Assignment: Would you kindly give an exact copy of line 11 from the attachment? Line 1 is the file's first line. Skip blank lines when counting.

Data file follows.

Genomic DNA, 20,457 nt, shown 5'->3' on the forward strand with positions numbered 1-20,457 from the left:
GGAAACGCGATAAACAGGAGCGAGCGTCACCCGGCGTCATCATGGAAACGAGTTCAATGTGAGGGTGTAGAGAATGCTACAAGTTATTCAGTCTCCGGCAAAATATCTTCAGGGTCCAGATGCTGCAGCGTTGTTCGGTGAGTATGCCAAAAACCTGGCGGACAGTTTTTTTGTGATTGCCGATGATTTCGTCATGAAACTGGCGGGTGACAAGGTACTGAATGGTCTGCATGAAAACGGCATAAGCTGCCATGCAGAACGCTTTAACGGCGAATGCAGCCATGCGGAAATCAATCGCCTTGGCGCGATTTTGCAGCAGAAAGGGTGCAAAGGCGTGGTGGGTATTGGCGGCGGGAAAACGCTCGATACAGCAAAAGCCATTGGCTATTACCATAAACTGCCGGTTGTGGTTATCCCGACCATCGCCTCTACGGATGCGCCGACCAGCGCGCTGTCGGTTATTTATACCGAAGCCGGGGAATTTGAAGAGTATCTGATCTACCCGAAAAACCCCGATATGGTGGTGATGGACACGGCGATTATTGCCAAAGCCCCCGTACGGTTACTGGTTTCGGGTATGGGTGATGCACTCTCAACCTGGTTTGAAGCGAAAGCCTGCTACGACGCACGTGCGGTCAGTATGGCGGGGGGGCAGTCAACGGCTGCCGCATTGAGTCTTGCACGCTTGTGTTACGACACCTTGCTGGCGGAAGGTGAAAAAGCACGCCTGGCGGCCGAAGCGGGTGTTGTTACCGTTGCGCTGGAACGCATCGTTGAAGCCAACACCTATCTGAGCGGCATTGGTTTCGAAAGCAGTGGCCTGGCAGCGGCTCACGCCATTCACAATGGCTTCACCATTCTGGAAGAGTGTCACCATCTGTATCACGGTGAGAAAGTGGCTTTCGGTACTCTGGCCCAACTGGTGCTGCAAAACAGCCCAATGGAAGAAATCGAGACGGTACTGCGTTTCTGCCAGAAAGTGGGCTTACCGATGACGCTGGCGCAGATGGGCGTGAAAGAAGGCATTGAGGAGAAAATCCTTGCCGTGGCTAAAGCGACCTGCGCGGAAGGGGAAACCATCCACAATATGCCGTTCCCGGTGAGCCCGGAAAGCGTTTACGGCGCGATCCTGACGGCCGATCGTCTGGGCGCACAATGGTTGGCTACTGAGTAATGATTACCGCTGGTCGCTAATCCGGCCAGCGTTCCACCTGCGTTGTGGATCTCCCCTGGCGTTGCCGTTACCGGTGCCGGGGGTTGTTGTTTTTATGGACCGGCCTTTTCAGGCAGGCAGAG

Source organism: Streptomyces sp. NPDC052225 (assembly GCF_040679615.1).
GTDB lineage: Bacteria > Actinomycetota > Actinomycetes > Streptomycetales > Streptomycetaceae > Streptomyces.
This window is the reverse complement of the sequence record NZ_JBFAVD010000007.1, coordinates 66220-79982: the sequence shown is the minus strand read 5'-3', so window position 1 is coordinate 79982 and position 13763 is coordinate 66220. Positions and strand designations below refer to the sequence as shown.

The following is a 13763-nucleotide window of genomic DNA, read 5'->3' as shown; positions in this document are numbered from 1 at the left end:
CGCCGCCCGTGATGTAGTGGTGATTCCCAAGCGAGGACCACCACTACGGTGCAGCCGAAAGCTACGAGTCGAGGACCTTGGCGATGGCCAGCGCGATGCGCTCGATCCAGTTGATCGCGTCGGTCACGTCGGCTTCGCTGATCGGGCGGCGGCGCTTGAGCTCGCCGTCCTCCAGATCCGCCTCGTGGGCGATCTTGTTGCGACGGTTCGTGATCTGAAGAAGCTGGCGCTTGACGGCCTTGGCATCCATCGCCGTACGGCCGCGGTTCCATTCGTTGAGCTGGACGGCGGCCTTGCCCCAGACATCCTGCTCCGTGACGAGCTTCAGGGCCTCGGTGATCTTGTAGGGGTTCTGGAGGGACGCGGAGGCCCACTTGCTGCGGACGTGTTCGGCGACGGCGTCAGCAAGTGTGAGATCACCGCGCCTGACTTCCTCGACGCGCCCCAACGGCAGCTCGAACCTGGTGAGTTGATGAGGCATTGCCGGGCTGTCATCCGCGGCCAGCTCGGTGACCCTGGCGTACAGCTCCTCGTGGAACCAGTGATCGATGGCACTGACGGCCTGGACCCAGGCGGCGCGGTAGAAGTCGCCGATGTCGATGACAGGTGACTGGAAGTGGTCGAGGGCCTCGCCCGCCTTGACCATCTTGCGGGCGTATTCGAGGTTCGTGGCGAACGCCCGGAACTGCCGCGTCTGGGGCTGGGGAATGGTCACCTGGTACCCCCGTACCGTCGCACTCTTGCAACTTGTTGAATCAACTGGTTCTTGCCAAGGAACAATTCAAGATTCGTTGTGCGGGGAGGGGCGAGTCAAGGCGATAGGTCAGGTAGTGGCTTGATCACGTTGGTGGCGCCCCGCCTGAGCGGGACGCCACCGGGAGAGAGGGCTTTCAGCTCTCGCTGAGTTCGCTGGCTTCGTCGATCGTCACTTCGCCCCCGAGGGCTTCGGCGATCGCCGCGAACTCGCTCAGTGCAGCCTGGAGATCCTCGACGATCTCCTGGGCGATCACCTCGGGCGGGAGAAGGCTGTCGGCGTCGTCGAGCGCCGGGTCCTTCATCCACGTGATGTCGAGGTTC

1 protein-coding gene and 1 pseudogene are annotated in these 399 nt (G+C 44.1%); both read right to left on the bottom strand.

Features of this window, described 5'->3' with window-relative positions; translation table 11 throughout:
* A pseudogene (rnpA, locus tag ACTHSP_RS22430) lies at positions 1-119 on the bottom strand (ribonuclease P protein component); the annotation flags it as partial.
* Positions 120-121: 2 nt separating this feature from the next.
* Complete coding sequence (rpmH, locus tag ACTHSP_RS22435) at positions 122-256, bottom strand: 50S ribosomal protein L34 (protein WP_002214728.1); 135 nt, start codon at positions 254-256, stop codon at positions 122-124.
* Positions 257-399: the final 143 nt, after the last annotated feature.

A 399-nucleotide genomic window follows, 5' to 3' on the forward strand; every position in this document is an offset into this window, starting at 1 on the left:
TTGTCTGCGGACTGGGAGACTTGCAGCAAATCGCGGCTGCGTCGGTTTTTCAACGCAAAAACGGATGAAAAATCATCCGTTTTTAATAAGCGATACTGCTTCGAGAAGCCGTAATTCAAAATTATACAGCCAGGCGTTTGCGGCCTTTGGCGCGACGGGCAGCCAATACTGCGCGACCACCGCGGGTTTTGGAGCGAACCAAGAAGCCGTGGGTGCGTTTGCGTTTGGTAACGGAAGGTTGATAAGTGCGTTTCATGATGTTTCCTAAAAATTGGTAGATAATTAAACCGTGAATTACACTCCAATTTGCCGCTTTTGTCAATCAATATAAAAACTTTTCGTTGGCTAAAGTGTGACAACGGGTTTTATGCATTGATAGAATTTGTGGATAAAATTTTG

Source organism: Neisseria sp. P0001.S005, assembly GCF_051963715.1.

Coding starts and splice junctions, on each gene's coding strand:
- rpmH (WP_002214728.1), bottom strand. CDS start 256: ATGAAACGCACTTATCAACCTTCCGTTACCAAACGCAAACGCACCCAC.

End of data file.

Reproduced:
* Positions 120-121: 2 nt separating this feature from the next.